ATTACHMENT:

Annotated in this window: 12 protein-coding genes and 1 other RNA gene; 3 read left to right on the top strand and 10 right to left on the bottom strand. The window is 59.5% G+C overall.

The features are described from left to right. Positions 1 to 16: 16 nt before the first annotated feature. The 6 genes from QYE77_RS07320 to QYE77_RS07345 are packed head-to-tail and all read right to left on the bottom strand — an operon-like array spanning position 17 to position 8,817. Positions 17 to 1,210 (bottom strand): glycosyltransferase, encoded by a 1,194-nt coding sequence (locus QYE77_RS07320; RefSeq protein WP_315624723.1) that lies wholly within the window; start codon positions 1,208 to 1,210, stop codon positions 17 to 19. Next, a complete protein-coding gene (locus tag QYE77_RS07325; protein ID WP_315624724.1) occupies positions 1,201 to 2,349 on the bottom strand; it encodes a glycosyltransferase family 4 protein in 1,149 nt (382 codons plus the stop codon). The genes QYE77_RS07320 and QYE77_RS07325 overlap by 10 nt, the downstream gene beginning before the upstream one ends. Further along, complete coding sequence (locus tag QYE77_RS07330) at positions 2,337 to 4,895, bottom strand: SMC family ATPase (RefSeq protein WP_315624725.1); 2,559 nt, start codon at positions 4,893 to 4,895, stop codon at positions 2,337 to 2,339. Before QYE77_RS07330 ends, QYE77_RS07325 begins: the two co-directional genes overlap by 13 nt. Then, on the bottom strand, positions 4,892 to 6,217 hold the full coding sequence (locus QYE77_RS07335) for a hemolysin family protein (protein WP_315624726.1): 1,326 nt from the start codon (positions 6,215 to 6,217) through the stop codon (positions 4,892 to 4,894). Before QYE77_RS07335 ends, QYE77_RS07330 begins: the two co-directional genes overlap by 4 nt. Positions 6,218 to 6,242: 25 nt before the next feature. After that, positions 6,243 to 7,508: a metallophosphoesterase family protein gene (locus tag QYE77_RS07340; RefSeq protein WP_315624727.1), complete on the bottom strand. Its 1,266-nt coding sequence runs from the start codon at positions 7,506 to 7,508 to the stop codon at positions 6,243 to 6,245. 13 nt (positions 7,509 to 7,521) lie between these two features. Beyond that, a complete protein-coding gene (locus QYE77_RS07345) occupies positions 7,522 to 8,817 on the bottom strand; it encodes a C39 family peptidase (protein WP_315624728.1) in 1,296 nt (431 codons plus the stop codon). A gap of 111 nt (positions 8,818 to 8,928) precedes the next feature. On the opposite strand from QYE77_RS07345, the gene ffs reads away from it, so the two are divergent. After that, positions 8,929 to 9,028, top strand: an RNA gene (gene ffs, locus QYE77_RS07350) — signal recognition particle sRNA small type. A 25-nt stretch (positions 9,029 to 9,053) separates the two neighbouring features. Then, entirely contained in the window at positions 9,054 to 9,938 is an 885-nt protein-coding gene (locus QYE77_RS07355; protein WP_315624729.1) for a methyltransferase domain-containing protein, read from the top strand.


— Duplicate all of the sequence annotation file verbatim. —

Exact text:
Annotated in this window: 12 protein-coding genes and 1 other RNA gene; 3 read left to right on the top strand and 10 right to left on the bottom strand. The window is 59.5% G+C overall.

The features are described from left to right. Positions 1 to 16: 16 nt before the first annotated feature. The 6 genes from QYE77_RS07320 to QYE77_RS07345 are packed head-to-tail and all read right to left on the bottom strand — an operon-like array spanning position 17 to position 8,817. Positions 17 to 1,210 (bottom strand): glycosyltransferase, encoded by a 1,194-nt coding sequence (locus QYE77_RS07320; RefSeq protein WP_315624723.1) that lies wholly within the window; start codon positions 1,208 to 1,210, stop codon positions 17 to 19. Next, a complete protein-coding gene (locus tag QYE77_RS07325; protein ID WP_315624724.1) occupies positions 1,201 to 2,349 on the bottom strand; it encodes a glycosyltransferase family 4 protein in 1,149 nt (382 codons plus the stop codon). The genes QYE77_RS07320 and QYE77_RS07325 overlap by 10 nt, the downstream gene beginning before the upstream one ends. Further along, complete coding sequence (locus tag QYE77_RS07330) at positions 2,337 to 4,895, bottom strand: SMC family ATPase (RefSeq protein WP_315624725.1); 2,559 nt, start codon at positions 4,893 to 4,895, stop codon at positions 2,337 to 2,339. Before QYE77_RS07330 ends, QYE77_RS07325 begins: the two co-directional genes overlap by 13 nt. Then, on the bottom strand, positions 4,892 to 6,217 hold the full coding sequence (locus QYE77_RS07335) for a hemolysin family protein (protein WP_315624726.1): 1,326 nt from the start codon (positions 6,215 to 6,217) through the stop codon (positions 4,892 to 4,894). Before QYE77_RS07335 ends, QYE77_RS07330 begins: the two co-directional genes overlap by 4 nt. Positions 6,218 to 6,242: 25 nt before the next feature. After that, positions 6,243 to 7,508: a metallophosphoesterase family protein gene (locus tag QYE77_RS07340; RefSeq protein WP_315624727.1), complete on the bottom strand. Its 1,266-nt coding sequence runs from the start codon at positions 7,506 to 7,508 to the stop codon at positions 6,243 to 6,245. 13 nt (positions 7,509 to 7,521) lie between these two features. Beyond that, a complete protein-coding gene (locus QYE77_RS07345) occupies positions 7,522 to 8,817 on the bottom strand; it encodes a C39 family peptidase (protein WP_315624728.1) in 1,296 nt (431 codons plus the stop codon). A gap of 111 nt (positions 8,818 to 8,928) precedes the next feature. On the opposite strand from QYE77_RS07345, the gene ffs reads away from it, so the two are divergent. After that, positions 8,929 to 9,028, top strand: an RNA gene (gene ffs, locus QYE77_RS07350) — signal recognition particle sRNA small type. A 25-nt stretch (positions 9,029 to 9,053) separates the two neighbouring features. Then, entirely contained in the window at positions 9,054 to 9,938 is an 885-nt protein-coding gene (locus QYE77_RS07355; protein WP_315624729.1) for a methyltransferase domain-containing protein, read from the top strand.